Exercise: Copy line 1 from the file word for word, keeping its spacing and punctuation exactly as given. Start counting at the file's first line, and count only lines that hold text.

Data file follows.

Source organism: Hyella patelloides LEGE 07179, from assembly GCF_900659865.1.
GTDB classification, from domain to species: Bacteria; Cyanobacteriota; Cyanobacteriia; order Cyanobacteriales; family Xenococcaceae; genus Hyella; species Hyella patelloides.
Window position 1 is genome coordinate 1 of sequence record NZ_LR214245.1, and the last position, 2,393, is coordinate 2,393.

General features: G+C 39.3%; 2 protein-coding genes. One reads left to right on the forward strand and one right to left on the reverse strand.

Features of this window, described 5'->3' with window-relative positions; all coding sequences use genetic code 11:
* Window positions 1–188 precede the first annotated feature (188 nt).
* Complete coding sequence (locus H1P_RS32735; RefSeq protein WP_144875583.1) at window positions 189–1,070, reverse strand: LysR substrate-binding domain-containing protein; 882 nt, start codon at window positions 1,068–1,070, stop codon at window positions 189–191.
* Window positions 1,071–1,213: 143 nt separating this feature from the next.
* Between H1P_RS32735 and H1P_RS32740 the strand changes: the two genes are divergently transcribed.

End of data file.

Source organism: Hyella patelloides LEGE 07179, from assembly GCF_900659865.1.